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Civil-Comp Proceedings
ISSN 1759-3433
CCP: 93
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Paper 19

A Settlement Model for Ballast at Transition Zones

J.N. Varandas1, P. Hölscher2 and M.A.G. Silva1

1UNIC, Department of Civil Engineering, Faculty of Science and Technology, Universidade Nova de Lisboa, Portugal 2Deltares, Delft, The Netherlands

Full Bibliographic Reference for this paper
, "A Settlement Model for Ballast at Transition Zones", in , (Editors), "Proceedings of the Tenth International Conference on Computational Structures Technology", Civil-Comp Press, Stirlingshire, UK, Paper 19, 2010. doi:10.4203/ccp.93.19
Keywords: transition zones, ballast, degradation, railway track, settlement model.

Transition zones corresponding to the passage from railway tracks on embankments to natural ground or settlement free structures are frequently problematic regions for maintenance. Fast changing track stiffness and differential settlements are the main causes for the degradation of the tracks and foundations at transition zones. Differential changes in the track geometry affect the dynamic response of the train-track system which, in turn, affects the evolution of the track geometry. A computational methodology to predict the evolution of the degradation in a transition zone thus requires iterative dynamic and non-elastic calculations.

This paper presents a new settlement model for ballast suited for the study of the long-term behaviour of railway tracks at transition zones. The settlement model is driven by the factors that most influence the non-elastic behaviour of ballast, such as the amplitude of the applied dynamic force to the ballast surface level and the number of loading cycles. These applied forces to the ballast depend on the railway vehicle characteristics and speed, and on the stiffness of the railway track and foundation. At transition zones, these forces may vary significantly from sleeper to sleeper and with time, as the track geometry progressively changes.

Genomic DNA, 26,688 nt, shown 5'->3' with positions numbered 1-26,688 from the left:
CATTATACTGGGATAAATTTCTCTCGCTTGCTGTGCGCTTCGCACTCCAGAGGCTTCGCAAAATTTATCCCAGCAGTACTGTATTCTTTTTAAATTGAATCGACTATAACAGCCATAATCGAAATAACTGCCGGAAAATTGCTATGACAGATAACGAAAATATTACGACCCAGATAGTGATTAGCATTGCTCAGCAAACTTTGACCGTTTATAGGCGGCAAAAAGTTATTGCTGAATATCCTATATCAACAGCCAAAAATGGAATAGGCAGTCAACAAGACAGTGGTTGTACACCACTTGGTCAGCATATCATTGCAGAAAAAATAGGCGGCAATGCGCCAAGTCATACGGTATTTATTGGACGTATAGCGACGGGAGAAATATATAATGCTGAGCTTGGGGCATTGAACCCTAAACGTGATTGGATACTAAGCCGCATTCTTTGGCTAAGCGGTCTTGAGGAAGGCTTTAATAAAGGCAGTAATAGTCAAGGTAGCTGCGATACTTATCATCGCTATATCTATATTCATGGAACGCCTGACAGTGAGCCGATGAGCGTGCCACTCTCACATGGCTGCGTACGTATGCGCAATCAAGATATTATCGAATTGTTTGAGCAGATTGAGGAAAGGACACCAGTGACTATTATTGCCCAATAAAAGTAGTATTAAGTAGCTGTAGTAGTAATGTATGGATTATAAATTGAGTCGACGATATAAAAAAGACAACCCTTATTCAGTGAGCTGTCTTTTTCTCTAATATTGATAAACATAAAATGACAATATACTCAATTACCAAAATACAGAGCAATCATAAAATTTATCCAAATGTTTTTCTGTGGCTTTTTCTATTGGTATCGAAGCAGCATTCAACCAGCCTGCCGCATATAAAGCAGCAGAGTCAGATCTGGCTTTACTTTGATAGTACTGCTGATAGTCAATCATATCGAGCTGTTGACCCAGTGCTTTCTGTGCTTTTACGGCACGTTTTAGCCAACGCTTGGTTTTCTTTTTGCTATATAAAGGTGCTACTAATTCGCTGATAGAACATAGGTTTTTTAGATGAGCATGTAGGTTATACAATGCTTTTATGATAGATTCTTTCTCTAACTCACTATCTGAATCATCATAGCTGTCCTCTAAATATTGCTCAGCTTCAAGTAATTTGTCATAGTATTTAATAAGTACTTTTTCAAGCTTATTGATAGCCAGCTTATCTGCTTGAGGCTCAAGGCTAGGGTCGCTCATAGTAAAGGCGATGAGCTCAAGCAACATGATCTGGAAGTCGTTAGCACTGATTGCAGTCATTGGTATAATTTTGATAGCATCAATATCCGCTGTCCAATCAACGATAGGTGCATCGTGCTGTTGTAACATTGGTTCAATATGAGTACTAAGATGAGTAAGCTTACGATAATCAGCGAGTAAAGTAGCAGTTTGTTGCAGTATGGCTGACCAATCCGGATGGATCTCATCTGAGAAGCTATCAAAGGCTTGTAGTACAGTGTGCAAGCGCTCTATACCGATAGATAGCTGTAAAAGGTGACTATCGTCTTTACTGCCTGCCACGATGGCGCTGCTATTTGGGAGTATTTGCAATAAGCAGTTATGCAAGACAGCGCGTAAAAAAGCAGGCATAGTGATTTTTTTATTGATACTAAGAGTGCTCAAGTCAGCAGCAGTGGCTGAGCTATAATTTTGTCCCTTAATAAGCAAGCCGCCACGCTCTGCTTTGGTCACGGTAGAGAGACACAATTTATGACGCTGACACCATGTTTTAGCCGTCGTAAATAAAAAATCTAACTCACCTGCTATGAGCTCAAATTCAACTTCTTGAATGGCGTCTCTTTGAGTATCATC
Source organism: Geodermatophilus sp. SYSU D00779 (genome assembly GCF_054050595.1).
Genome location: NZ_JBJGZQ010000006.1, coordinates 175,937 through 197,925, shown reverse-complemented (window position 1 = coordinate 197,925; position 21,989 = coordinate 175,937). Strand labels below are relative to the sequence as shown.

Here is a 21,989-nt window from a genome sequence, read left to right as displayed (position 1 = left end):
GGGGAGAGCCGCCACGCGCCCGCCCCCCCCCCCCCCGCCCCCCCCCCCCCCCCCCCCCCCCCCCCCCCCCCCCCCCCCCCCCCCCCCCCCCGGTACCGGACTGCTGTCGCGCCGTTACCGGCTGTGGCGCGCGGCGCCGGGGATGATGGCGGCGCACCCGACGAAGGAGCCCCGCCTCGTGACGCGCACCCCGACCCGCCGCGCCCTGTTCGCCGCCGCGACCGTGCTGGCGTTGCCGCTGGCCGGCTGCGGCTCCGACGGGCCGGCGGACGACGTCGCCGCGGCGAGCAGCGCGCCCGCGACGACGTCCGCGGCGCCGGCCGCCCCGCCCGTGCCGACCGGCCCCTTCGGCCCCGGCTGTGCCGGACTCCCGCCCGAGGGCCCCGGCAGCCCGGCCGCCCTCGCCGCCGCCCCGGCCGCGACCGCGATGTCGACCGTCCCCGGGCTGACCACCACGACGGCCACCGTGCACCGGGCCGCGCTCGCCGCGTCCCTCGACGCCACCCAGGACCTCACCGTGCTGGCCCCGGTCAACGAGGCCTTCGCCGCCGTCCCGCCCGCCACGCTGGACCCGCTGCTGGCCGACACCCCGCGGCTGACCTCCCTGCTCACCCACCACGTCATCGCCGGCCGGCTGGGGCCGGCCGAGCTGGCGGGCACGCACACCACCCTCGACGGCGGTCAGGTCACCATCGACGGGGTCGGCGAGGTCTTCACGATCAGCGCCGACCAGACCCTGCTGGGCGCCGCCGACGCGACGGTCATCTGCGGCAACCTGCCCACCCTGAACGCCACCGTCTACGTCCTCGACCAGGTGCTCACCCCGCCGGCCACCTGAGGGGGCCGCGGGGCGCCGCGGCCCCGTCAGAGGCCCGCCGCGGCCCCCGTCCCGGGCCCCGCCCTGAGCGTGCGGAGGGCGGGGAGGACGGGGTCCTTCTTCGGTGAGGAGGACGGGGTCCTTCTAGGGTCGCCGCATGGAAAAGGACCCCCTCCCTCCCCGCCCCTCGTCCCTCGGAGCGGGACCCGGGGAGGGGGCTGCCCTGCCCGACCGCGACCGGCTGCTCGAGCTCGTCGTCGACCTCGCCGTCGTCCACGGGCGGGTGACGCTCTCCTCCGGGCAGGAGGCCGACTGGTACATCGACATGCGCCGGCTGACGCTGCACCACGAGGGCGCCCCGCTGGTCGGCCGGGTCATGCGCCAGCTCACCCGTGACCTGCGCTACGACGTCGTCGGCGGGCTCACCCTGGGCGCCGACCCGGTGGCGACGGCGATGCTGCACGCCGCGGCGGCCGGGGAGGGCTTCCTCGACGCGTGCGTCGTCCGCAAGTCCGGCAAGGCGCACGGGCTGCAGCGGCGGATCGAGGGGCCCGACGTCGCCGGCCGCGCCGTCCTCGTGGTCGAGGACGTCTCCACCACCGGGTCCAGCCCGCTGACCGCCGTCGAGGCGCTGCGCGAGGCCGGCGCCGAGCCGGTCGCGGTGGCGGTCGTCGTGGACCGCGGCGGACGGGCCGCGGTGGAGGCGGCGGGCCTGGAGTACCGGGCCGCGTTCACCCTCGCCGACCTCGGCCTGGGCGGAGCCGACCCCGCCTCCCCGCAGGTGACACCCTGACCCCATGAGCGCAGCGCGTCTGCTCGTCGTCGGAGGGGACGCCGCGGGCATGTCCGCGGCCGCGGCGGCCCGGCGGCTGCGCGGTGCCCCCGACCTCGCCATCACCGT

In the paper, the settlement model is first verified with laboratory results of ballast subjected to loading of variable amplitude. The settlement model proves to describe the influence of the loading history on the ballast non-elastic behaviour. The accumulated settlement does not depend on the order of the loading and the settlement rate increases when the loading amplitude rises above any previously applied value.

Measurements from field tests recently performed on a transition zone in the Netherlands are used to validate the settlement model. The transition zone is a passage over a culvert box where fast evolving differential settlements were registered. Also dynamic measurements during train passages were carried out, used here to estimate the track foundation stiffness. The measured settlement at the Dutch site and the chosen values for the parameters of the settlement model are discussed.

The final application in the paper uses the settlement model on a computational methodology to predict the evolution of the degradation of railway tracks at places as transition zones. It follows from the calculations that the maximum passing axle load determines the final settlement. Also, the effect of small randomness in the settlement properties of a straight track is investigated. It turns out that the track level evolves to a stable profile, with mean settlement identical to the corresponding homogeneous case.

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